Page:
If a generic drug cannot be released to the market, consumers could foot bills reaching in the hundreds of millions of dollars. A starch warning about this has come from George Slover who is both a senior policy counsel from Consumers Union and the American Antitrust Institute.
“If product hopping is allowed to become standard practice, the cost to consumers could be staggering.”
Slover is hopeful, however, and believes that courts may declare that the practice of product hopping is illegal. This is also due to the fact that the Second Circuit, a different appeals court, did indeed rule that product hopping was illegal. This was in relation to Namenda, which is Actavis’ drug for treating Alzheimer’s.
“In New York v. Actavis, No. 14-4624, the U.S. Court of Appeals for the Second Circuit held that such product hopping may violate antitrust laws and further, upheld an extraordinary nationwide injunction requiring defendants Actavis and its subsidiary Forest Laboratories to continue manufacturing the older version of their Alzheimer’s drug Namenda for 30 days after generic forms of that drug become available.”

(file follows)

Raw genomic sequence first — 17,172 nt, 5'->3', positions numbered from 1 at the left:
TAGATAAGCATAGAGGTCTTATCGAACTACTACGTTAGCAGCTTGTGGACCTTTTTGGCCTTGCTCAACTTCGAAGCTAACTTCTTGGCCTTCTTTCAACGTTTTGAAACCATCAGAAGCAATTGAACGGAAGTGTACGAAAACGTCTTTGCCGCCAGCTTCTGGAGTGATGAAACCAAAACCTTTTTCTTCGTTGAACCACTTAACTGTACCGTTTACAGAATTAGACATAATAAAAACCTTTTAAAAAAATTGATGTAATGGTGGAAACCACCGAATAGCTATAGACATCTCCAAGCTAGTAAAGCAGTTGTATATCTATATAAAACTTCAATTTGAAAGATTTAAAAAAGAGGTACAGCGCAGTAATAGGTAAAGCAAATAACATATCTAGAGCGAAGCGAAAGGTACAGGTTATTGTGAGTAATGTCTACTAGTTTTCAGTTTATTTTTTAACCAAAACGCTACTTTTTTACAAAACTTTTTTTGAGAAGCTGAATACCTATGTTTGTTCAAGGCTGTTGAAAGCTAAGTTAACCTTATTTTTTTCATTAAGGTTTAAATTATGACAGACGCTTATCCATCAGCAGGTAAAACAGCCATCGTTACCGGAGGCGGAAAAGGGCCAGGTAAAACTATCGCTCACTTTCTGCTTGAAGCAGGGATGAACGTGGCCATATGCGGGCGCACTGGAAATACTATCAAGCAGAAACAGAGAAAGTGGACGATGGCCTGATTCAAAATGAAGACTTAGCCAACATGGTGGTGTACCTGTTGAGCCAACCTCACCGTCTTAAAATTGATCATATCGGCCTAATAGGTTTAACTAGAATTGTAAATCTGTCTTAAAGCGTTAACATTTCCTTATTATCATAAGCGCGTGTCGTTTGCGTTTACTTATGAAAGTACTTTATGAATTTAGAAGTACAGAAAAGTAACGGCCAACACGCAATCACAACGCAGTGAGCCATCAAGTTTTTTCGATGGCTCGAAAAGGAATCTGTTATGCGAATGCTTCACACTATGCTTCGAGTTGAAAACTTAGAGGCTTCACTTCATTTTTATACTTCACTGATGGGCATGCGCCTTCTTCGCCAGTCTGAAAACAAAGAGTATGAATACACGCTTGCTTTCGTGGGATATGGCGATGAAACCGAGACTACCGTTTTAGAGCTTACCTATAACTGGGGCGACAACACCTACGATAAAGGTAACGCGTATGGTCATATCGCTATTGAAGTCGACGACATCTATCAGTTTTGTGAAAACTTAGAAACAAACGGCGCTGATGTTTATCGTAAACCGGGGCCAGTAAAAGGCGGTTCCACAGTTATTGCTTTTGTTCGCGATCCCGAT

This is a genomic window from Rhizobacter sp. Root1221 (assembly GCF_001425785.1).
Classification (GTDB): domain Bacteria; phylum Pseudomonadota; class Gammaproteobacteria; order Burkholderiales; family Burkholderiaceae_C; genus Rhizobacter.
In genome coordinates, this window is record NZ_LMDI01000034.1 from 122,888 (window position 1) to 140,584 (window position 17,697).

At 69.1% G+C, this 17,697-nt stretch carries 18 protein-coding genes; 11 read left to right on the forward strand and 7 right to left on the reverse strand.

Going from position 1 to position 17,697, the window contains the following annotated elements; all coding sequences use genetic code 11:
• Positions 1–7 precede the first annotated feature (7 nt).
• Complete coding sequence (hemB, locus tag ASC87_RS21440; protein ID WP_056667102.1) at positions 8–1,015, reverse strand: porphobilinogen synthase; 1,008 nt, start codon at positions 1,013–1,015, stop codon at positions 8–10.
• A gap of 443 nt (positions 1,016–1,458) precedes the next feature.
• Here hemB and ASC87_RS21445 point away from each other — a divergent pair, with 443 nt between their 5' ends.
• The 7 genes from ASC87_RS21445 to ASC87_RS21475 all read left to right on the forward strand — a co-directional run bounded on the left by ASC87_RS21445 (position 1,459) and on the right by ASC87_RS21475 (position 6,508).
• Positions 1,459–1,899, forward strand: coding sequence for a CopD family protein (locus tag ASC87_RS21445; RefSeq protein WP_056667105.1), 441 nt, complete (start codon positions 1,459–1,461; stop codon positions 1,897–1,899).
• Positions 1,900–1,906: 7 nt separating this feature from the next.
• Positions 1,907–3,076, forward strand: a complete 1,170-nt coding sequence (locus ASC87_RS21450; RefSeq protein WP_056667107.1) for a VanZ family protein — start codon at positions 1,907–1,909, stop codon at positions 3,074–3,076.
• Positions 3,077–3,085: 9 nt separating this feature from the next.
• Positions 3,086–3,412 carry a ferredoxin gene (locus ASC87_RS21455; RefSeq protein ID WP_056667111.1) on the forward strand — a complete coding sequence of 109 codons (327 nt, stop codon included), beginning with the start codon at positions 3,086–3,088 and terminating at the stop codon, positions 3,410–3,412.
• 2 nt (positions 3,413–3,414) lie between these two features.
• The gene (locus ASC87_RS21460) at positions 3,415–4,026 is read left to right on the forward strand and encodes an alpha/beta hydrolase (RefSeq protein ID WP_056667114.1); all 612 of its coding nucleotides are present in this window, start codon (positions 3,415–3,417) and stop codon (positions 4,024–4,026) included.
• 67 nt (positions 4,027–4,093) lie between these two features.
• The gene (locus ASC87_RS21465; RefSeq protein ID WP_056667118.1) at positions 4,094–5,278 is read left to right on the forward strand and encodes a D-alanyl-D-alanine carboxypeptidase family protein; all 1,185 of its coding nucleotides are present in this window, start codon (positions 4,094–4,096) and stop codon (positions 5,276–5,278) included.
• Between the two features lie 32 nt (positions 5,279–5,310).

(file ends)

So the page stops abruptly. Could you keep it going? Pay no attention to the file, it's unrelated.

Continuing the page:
Unfortunately, before the legal aspects of product hopping become clear, there is likely to be a long legal battle. Nevertheless, it has been done before. Consumer advocates had fought for over a decade to successfully stop the practice of “pay-for-delay” or “pay-to-delay” deals.
“Drug makers have been able to sidestep competition by offering patent settlements that pay generic companies not to bring lower-cost alternatives to market.”
It was ruled by the U.S. Supreme Court in 2013 that antitrust laws did apply to “pay for delay” practices after the FTC took it to court. It is hoped that the same results will be obtained with regards to drug hopping.